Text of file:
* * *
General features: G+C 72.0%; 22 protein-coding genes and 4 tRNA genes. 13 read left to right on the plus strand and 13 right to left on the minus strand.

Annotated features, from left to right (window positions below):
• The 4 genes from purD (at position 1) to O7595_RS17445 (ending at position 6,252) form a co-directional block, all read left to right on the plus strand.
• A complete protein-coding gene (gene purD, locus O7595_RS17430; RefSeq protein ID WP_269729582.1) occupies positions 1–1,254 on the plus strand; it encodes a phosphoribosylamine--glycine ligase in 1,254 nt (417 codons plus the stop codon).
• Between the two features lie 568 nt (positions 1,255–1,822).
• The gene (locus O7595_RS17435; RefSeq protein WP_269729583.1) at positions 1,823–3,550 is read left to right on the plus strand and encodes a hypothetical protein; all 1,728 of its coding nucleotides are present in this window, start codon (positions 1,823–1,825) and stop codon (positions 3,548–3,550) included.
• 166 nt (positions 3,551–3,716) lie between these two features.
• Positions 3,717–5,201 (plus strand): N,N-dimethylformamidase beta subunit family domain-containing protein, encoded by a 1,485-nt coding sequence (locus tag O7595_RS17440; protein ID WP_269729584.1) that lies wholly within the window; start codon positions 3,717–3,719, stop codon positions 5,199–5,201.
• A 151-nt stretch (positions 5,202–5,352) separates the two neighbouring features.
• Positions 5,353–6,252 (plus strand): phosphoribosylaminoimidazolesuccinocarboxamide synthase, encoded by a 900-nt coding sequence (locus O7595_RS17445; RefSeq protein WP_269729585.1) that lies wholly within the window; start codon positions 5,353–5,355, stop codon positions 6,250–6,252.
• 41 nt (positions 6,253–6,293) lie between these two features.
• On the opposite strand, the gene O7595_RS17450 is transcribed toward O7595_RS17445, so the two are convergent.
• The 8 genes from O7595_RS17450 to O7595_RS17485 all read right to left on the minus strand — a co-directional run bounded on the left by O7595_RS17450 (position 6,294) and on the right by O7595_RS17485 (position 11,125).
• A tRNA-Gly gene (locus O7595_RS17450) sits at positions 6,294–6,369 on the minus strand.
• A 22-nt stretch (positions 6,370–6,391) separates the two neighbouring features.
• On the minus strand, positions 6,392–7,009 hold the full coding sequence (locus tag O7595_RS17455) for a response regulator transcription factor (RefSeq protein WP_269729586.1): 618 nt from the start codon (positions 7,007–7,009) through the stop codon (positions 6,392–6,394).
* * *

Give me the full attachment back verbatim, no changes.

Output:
General features: G+C 72.0%; 22 protein-coding genes and 4 tRNA genes. 13 read left to right on the plus strand and 13 right to left on the minus strand.

Annotated features, from left to right (window positions below):
• The 4 genes from purD (at position 1) to O7595_RS17445 (ending at position 6,252) form a co-directional block, all read left to right on the plus strand.
• A complete protein-coding gene (gene purD, locus O7595_RS17430; RefSeq protein ID WP_269729582.1) occupies positions 1–1,254 on the plus strand; it encodes a phosphoribosylamine--glycine ligase in 1,254 nt (417 codons plus the stop codon).
• Between the two features lie 568 nt (positions 1,255–1,822).
• The gene (locus O7595_RS17435; RefSeq protein WP_269729583.1) at positions 1,823–3,550 is read left to right on the plus strand and encodes a hypothetical protein; all 1,728 of its coding nucleotides are present in this window, start codon (positions 1,823–1,825) and stop codon (positions 3,548–3,550) included.
• 166 nt (positions 3,551–3,716) lie between these two features.
• Positions 3,717–5,201 (plus strand): N,N-dimethylformamidase beta subunit family domain-containing protein, encoded by a 1,485-nt coding sequence (locus tag O7595_RS17440; protein ID WP_269729584.1) that lies wholly within the window; start codon positions 3,717–3,719, stop codon positions 5,199–5,201.
• A 151-nt stretch (positions 5,202–5,352) separates the two neighbouring features.
• Positions 5,353–6,252 (plus strand): phosphoribosylaminoimidazolesuccinocarboxamide synthase, encoded by a 900-nt coding sequence (locus O7595_RS17445; RefSeq protein WP_269729585.1) that lies wholly within the window; start codon positions 5,353–5,355, stop codon positions 6,250–6,252.
• 41 nt (positions 6,253–6,293) lie between these two features.
• On the opposite strand, the gene O7595_RS17450 is transcribed toward O7595_RS17445, so the two are convergent.
• The 8 genes from O7595_RS17450 to O7595_RS17485 all read right to left on the minus strand — a co-directional run bounded on the left by O7595_RS17450 (position 6,294) and on the right by O7595_RS17485 (position 11,125).
• A tRNA-Gly gene (locus O7595_RS17450) sits at positions 6,294–6,369 on the minus strand.
• A 22-nt stretch (positions 6,370–6,391) separates the two neighbouring features.
• On the minus strand, positions 6,392–7,009 hold the full coding sequence (locus tag O7595_RS17455) for a response regulator transcription factor (RefSeq protein WP_269729586.1): 618 nt from the start codon (positions 7,007–7,009) through the stop codon (positions 6,392–6,394).